(March 10, 2020) – Ordained Covenant minister Eugene Cho has been selected to be the new president of Bread for the World, a Christian anti-hunger and anti-poverty advocacy organization.
Cho and his wife, Minhee, founded Quest Church in Seattle in 2001. He stepped down as pastor in 2018. Cho also founded One Day’s Wages as a way to help alleviate global poverty.
“Eugene is the leader who can help Bread for the World end hunger and bring our mission to the next generation,” said John Carr, chair of Bread’s board of directors in a release by the organization. “He is a committed Christian, clear thinker, compelling speaker, and dynamic pastor. Eugene is a passionate advocate for justice who can build on Bread’s strengths and will powerfully connect faith and action to help bring the end of hunger.”
“Bread has always been a wonderful organization which advocates to help bring an end to hunger in our world, but I believe that Eugene will be able to lead Bread to an even greater level of effectiveness and impact,” said Dave Husby, director of Covenant World Relief (CWR), who had served on the Bread board until December 2019. He noted that CWR had partnered with Bread for more than 40 years, and previous board members include former secretary of the Covenant Cliff Bjorklund, former ECC vice president Tim Ek, former CWR director Jim Sundholm and former Love Mercy Do Justice executive minister Debbie Blue.
In an interview with Religion News Service, Cho said, “If there’s something that’s concerned me about how the larger umbrella of evangelicalism engages justice work, (it’s) that they see it as a competitor to evangelism … that’s really concerned me. The great commission is not a competitor to the great commandment.”
Cho is the author of two books. Cho’s first book, Overrated: Are We More in Love with the Idea of Changing the World Than Actually Changing the World? was a call to justice. Last week, he released his second book, Thou Shalt Not Be a Jerk: A Christian’s Guide to Engaging Politics.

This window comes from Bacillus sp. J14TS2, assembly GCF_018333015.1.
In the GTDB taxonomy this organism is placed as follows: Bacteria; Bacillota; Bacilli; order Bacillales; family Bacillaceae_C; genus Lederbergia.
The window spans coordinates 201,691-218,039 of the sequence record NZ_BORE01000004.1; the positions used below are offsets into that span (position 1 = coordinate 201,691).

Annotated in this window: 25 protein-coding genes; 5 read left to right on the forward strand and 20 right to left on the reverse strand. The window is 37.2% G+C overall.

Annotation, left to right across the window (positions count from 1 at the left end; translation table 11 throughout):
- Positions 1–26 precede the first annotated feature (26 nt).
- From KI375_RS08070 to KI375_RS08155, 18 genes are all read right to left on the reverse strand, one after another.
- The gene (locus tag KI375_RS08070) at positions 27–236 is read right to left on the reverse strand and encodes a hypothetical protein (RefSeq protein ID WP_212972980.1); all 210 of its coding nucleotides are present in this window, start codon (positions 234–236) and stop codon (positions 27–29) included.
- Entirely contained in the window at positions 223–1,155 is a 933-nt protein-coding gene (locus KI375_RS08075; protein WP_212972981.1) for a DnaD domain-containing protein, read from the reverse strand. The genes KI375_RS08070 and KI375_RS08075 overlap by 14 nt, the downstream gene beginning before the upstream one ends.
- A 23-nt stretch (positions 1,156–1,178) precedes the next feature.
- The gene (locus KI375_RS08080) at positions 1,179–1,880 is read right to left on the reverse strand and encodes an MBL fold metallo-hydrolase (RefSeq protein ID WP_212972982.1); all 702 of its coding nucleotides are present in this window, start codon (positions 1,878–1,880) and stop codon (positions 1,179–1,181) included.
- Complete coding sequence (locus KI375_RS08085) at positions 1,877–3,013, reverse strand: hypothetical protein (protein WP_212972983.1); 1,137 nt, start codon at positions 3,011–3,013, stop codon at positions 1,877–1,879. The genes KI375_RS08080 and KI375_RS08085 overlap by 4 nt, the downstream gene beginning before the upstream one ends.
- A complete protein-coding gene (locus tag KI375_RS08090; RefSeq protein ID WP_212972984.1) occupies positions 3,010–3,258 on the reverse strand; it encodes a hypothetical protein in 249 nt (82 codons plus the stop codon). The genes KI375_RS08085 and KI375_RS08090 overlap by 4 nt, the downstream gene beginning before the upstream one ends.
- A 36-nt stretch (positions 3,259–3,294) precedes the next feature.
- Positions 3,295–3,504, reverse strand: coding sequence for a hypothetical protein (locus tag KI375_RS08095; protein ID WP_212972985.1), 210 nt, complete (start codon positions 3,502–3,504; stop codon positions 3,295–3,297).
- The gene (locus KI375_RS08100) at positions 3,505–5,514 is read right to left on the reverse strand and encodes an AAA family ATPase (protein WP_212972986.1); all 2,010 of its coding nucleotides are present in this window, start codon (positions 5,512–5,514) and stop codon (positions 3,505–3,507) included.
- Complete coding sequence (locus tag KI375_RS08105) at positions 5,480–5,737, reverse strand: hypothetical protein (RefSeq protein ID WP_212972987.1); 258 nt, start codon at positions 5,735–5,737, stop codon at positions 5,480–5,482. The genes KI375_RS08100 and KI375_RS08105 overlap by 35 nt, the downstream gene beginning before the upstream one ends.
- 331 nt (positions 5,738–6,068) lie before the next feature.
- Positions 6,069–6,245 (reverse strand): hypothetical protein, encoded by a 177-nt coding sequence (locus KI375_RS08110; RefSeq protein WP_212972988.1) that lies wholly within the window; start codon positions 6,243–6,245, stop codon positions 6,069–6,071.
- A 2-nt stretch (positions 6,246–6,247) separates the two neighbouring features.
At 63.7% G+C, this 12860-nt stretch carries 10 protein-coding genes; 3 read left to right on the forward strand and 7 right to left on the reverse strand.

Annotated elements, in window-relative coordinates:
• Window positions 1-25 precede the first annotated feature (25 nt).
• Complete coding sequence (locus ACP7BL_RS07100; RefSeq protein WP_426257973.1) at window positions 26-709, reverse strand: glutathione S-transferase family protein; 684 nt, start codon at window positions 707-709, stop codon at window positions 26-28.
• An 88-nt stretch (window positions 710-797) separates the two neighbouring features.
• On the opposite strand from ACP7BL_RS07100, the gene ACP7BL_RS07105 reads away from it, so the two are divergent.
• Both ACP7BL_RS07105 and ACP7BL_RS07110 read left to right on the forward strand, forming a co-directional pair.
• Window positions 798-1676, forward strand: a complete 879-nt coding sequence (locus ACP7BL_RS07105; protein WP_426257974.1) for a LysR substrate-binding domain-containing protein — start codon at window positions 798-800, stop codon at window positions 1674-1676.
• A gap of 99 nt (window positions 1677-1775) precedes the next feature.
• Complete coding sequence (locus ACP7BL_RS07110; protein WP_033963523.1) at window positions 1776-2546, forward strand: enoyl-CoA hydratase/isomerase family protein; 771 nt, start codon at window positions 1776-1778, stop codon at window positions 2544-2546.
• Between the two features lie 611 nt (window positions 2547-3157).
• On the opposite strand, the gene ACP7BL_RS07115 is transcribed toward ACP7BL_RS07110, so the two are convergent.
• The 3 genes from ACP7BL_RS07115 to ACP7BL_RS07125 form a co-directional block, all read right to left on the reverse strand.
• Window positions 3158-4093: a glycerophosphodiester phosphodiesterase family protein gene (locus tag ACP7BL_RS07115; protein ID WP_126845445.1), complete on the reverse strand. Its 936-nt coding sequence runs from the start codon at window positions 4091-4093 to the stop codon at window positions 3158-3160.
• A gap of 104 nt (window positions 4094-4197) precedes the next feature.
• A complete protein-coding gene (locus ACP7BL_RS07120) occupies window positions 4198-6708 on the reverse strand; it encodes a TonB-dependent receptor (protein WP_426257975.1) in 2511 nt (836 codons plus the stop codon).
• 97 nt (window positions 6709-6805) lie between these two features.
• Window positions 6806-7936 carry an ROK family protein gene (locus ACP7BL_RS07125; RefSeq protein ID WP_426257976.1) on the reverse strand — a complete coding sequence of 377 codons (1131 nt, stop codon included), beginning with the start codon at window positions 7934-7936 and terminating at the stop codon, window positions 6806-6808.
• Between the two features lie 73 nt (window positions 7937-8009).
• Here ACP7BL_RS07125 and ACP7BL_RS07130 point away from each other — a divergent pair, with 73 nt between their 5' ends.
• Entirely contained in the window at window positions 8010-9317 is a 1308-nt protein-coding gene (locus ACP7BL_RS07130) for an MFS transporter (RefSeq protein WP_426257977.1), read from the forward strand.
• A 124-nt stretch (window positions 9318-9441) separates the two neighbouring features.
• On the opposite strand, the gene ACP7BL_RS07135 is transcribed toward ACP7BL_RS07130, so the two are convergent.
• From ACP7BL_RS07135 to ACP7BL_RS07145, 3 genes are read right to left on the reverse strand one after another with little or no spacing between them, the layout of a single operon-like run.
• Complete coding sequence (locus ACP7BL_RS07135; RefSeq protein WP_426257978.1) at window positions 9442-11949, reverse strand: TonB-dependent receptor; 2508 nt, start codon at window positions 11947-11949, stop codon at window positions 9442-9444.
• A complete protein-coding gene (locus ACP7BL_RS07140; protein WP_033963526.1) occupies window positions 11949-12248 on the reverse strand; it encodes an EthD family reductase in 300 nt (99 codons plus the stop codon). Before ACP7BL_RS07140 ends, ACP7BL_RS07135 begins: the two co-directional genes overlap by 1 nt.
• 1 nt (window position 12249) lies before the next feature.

In an interview with the Companion in 2014 after the release of Overrated, Cho said, “When we’re pursuing justice and seeking to do justice, not only are you doing something, but it’s also a process of being. … The reason we do justice when it’s all said and done is because our God is just. Justice is part of his character.”
In his latest book, Cho exhorts Christians to refrain from vilifying people with whom they disagree and work to find solutions to poverty.
Cho earned his Master of Divinity from Princeton Theological Seminary and was the recipient of the 2017 Distinguished Alumni Award. Cho was honored as one of 50 Everyday American Heroes and among the Frederick Douglass 200, a list prepared for the abolitionist’s bicentennial in 2018, of 200 people who best embody the spirit of the American icon.
Cho will succeed David Beckmann, who has served as president since 1991. The organization was founded in 1974 with the mission of influencing U.S. policies that address the causes of hunger.